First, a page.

Phenomenal Mindreading: Attributing Conscious Experiences to Onself and Others

November 21, 2013 - November 23, 2013
Ruhr University Bochum


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Tim Bayne
University of Manchester
Kurt Gray
University of North Carolina, Chapel Hill
Catrin Misselhorn
Universität Stuttgart
Shaun Nichols
University of Arizona
Cornell University
Olga Pollatos
Universität Ulm


Luca Barlassina
Ruhr University Bochum
Albert Newen
Ruhr-Universität Bochum
Kevin Reuter
Ruhr University Bochum
Markus Werning
Ruhr University Bochum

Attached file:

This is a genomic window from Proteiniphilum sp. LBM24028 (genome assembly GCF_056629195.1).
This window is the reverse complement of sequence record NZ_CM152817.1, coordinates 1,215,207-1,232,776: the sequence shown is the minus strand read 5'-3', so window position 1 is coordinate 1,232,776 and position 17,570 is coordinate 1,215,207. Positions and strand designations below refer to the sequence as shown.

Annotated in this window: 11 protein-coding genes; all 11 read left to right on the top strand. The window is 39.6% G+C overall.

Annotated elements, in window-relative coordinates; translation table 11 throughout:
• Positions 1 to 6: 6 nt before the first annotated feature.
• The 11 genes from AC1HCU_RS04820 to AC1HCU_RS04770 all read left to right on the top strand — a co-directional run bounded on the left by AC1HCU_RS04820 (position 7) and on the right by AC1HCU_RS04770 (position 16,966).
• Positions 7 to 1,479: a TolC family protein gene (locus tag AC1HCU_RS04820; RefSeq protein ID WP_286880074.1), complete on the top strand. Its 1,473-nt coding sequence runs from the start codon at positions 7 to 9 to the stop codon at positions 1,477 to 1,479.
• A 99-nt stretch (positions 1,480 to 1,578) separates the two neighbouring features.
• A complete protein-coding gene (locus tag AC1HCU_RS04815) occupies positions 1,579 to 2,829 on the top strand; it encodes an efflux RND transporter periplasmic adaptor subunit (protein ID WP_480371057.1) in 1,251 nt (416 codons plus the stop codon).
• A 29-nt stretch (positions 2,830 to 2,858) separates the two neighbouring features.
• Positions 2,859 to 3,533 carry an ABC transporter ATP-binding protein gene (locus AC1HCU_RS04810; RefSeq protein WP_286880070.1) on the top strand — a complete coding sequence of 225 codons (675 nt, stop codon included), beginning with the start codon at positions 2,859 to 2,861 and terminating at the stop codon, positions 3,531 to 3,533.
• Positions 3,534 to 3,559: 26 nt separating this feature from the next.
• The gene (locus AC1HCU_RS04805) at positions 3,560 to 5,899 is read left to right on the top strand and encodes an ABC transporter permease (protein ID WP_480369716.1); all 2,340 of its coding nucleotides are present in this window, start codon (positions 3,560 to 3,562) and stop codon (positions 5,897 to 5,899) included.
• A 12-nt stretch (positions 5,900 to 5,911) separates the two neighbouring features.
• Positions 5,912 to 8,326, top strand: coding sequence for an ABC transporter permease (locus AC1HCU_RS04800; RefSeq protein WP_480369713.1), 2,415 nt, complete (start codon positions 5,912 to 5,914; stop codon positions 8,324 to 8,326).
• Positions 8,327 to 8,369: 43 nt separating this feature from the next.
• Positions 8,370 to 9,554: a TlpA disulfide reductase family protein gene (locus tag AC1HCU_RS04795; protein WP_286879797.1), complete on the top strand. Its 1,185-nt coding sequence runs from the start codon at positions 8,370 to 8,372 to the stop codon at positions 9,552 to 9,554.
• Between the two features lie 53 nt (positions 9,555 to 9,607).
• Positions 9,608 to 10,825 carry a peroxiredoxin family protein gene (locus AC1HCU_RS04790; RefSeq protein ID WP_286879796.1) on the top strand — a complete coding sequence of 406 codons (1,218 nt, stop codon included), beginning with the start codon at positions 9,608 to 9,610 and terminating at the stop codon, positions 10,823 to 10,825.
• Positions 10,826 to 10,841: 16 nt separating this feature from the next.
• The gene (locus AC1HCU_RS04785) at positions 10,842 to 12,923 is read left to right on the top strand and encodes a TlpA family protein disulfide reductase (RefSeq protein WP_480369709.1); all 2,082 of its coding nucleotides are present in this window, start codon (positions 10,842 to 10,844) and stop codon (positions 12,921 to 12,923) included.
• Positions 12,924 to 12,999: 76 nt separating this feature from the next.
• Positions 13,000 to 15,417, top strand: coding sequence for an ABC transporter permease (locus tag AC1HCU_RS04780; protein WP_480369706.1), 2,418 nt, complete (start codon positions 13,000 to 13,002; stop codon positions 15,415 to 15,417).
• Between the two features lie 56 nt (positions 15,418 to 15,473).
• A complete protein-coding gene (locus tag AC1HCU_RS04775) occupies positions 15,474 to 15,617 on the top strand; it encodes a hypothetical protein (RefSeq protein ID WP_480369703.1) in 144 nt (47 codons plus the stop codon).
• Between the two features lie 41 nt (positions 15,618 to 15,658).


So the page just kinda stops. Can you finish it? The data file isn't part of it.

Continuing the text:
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Conscious experiences occupy a central position in our mental lives. Imagine how  our lives would be impoverished if we cannot see colors, smell odors, experience emotions, etc. Analogously, third-person phenomenal mindreading, i.e., the ability to attribute conscious experiences to other individuals, plays a fundamental role in understanding others. Indeed, the ability to recognize whether someone is feeling pain, or is experiencing disgust is arguably as important as the ability to attribute beliefs and desires. Importantly, human beings are also able to attribute conscious experiences to themselves. For example, when an adult human being experiences sadness, she is also typically able to determine that she is having such an experience. In a nutshell, human beings also perform first-person phenomenal mindreading. The aim of this conference is to investigate first-person and  third-person phenomenal mindreading from an interdisciplinary point of view that combines philosophy, psychology and neuroscience. In doing so, we intend to address some of the most puzzling and open questions and problems in this area.  

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